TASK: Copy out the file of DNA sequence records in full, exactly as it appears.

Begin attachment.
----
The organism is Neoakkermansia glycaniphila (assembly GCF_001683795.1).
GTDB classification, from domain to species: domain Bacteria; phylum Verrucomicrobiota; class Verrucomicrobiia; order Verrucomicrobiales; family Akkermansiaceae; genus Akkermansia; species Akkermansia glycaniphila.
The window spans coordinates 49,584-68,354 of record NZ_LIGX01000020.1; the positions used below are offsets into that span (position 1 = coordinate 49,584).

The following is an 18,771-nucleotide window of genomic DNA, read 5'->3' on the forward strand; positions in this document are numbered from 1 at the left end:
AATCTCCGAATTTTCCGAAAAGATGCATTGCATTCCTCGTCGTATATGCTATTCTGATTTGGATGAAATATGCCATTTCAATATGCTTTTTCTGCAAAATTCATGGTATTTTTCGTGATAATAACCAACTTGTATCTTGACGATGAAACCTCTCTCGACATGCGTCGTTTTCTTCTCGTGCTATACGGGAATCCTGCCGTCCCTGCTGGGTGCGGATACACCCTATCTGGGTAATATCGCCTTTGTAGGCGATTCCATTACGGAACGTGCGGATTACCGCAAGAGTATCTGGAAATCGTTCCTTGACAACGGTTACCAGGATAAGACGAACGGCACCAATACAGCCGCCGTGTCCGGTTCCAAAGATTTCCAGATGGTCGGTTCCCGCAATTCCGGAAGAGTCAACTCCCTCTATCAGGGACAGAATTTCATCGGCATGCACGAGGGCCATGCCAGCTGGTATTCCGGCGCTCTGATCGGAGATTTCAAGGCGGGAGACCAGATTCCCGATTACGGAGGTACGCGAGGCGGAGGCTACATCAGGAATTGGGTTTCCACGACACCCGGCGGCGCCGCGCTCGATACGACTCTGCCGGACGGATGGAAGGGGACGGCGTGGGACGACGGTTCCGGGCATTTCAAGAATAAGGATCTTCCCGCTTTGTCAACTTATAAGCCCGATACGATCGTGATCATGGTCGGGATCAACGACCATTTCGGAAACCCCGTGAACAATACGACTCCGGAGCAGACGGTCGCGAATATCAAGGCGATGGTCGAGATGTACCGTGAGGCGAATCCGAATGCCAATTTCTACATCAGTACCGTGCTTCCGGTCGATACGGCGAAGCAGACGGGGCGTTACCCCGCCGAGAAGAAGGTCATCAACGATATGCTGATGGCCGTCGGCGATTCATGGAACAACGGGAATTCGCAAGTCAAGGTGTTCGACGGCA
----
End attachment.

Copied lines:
The organism is Neoakkermansia glycaniphila (assembly GCF_001683795.1).
GTDB classification, from domain to species: domain Bacteria; phylum Verrucomicrobiota; class Verrucomicrobiia; order Verrucomicrobiales; family Akkermansiaceae; genus Akkermansia; species Akkermansia glycaniphila.
The window spans coordinates 49,584-68,354 of record NZ_LIGX01000020.1; the positions used below are offsets into that span (position 1 = coordinate 49,584).

The following is an 18,771-nucleotide window of genomic DNA, read 5'->3' on the forward strand; positions in this document are numbered from 1 at the left end:
AATCTCCGAATTTTCCGAAAAGATGCATTGCATTCCTCGTCGTATATGCTATTCTGATTTGGATGAAATATGCCATTTCAATATGCTTTTTCTGCAAAATTCATGGTATTTTTCGTGATAATAACCAACTTGTATCTTGACGATGAAACCTCTCTCGACATGCGTCGTTTTCTTCTCGTGCTATACGGGAATCCTGCCGTCCCTGCTGGGTGCGGATACACCCTATCTGGGTAATATCGCCTTTGTAGGCGATTCCATTACGGAACGTGCGGATTACCGCAAGAGTATCTGGAAATCGTTCCTTGACAACGGTTACCAGGATAAGACGAACGGCACCAATACAGCCGCCGTGTCCGGTTCCAAAGATTTCCAGATGGTCGGTTCCCGCAATTCCGGAAGAGTCAACTCCCTCTATCAGGGACAGAATTTCATCGGCATGCACGAGGGCCATGCCAGCTGGTATTCCGGCGCTCTGATCGGAGATTTCAAGGCGGGAGACCAGATTCCCGATTACGGAGGTACGCGAGGCGGAGGCTACATCAGGAATTGGGTTTCCACGACACCCGGCGGCGCCGCGCTCGATACGACTCTGCCGGACGGATGGAAGGGGACGGCGTGGGACGACGGTTCCGGGCATTTCAAGAATAAGGATCTTCCCGCTTTGTCAACTTATAAGCCCGATACGATCGTGATCATGGTCGGGATCAACGACCATTTCGGAAACCCCGTGAACAATACGACTCCGGAGCAGACGGTCGCGAATATCAAGGCGATGGTCGAGATGTACCGTGAGGCGAATCCGAATGCCAATTTCTACATCAGTACCGTGCTTCCGGTCGATACGGCGAAGCAGACGGGGCGTTACCCCGCCGAGAAGAAGGTCATCAACGATATGCTGATGGCCGTCGGCGATTCATGGAACAACGGGAATTCGCAAGTCAAGGTGTTCGACGGCA